Last week, Dell gave into customer pressure and announced a bunch of servers housing chips made by AMD; unless you've been off-planet recently, you'll be aware that Dell has been Intel's best customer for years, and appeared to have set its heart against ever including a non-Intel processor in any of its systems.

Now it has. Joining the rest of the server vendors in manufacturing servers from two vendors' fabs was a long-awaited move - and one that undoubtedly caused much pain with Dell, although it was welcomed by analysts. "It's about damned time," said Charles King, an analyst at Pund-IT. "It has been clear that given the success of Opteron, business computing users want choice. They're not ready for a world where Intel is inside everything."

The company attributed the move to a need to reinvigorate its revenue and business model, following the backfiring of its plans to both increase profits and market share simultaneously. Instead, the plan opened the door to Dell's competitors such as HP and IBM, said company boss Kevin Rollins as he announced the move.

In the ultimate analysis, it's the product that counts. And while Dell's products have, by and large, given little for most IT managers to complain about - why would they buy so many of them? It's been intriguing both to watch and participate in the speculation over when Dell would finally give in to the blandishments of AMD - and potential customers for AMD products. It's those customers whom Dell has been unsuccessfully chasing with its Intel-only boxes, but the company has now finally put revenue ahead of religion.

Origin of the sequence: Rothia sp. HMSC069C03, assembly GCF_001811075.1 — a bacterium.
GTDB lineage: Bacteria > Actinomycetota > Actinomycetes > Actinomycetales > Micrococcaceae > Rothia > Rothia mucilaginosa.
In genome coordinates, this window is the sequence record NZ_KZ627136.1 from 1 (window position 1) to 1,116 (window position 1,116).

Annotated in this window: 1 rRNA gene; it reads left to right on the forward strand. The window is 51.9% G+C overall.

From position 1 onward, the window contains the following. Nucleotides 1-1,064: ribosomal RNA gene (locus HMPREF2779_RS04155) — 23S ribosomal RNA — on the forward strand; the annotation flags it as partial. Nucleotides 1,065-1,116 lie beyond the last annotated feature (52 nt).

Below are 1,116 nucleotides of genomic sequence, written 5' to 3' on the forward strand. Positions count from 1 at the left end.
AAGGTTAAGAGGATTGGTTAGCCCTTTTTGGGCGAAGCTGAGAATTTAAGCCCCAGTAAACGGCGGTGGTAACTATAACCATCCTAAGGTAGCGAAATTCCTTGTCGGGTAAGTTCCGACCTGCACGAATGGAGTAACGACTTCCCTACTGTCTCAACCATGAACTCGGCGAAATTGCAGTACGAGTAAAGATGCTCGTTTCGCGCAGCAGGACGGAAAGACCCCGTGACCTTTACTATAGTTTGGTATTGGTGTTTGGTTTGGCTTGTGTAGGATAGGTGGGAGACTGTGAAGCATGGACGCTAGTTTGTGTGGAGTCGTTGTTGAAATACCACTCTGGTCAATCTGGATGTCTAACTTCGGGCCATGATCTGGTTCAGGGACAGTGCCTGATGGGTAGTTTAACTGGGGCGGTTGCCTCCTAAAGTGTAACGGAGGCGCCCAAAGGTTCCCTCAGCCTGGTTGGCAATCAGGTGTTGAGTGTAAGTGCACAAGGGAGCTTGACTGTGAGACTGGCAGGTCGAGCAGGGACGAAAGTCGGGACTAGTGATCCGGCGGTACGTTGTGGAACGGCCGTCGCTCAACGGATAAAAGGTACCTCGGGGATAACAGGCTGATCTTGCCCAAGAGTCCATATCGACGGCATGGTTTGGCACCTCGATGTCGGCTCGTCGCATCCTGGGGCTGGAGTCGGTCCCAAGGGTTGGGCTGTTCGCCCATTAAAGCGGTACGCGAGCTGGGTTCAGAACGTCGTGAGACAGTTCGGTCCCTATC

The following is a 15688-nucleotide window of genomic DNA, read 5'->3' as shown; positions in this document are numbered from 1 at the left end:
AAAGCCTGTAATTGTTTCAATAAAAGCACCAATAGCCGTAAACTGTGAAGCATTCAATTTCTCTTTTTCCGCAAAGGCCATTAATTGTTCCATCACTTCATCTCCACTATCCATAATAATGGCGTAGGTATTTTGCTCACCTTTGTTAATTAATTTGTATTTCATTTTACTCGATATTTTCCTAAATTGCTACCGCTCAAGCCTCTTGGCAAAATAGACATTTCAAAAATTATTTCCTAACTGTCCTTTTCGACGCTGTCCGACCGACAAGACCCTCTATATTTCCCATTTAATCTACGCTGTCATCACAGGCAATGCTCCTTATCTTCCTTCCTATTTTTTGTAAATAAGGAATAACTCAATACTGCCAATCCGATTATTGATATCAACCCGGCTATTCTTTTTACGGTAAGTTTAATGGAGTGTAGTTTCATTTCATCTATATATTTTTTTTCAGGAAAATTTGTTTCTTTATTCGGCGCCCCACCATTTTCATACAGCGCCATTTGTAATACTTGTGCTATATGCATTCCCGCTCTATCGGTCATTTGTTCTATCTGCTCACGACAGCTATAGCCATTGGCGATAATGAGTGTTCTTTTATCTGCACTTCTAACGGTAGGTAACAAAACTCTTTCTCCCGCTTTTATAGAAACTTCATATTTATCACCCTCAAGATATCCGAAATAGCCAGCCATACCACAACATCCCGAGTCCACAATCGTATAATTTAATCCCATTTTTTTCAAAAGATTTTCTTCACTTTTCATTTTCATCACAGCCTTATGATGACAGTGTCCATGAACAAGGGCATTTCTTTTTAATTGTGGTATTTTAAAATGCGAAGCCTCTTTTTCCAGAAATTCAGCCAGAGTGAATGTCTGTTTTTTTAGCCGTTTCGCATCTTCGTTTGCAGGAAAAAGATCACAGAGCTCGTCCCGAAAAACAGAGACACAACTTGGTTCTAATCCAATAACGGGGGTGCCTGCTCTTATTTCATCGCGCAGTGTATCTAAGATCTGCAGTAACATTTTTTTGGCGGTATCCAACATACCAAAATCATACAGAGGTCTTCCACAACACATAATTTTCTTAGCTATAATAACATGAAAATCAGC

It's not coincidental either that the move follows hot on the heels of two key developments. First off, sales of AMD's Opteron chip have rocketed in recent years, especially in bigger systems as a result of the smaller vendor' performance advantage over Intel in this area. So the fact that Dell chose to install Opteron in its four-way systems is hardly surprising.

Secondly, Dell posted some of the worst financial results in its history, with an 18 percent decline in its quarterly profit figures. In spite of that, the company's share price rose - coupled with the AMD announcement; the chipmaker's shares also rose, by the way.

Dell's incorporation of AMD product will hit Intel hard, especially from the point of view of marketing, as it highlights the relatively poor position Intel occupies with respect to AMD when it comes to multi-way servers. The corollary is that AMD profits from a marketing standpoint because the Opteron is to some degree validated by its acceptance by the world's top PC maker.

But what does it mean for us? With Dell finally in the AMD server market, there's going to be increasing downward price pressure, especially since Dell could if it chose, use its massive leverage to force big price cuts out of AMD. And a wider choice of products is no bad thing either.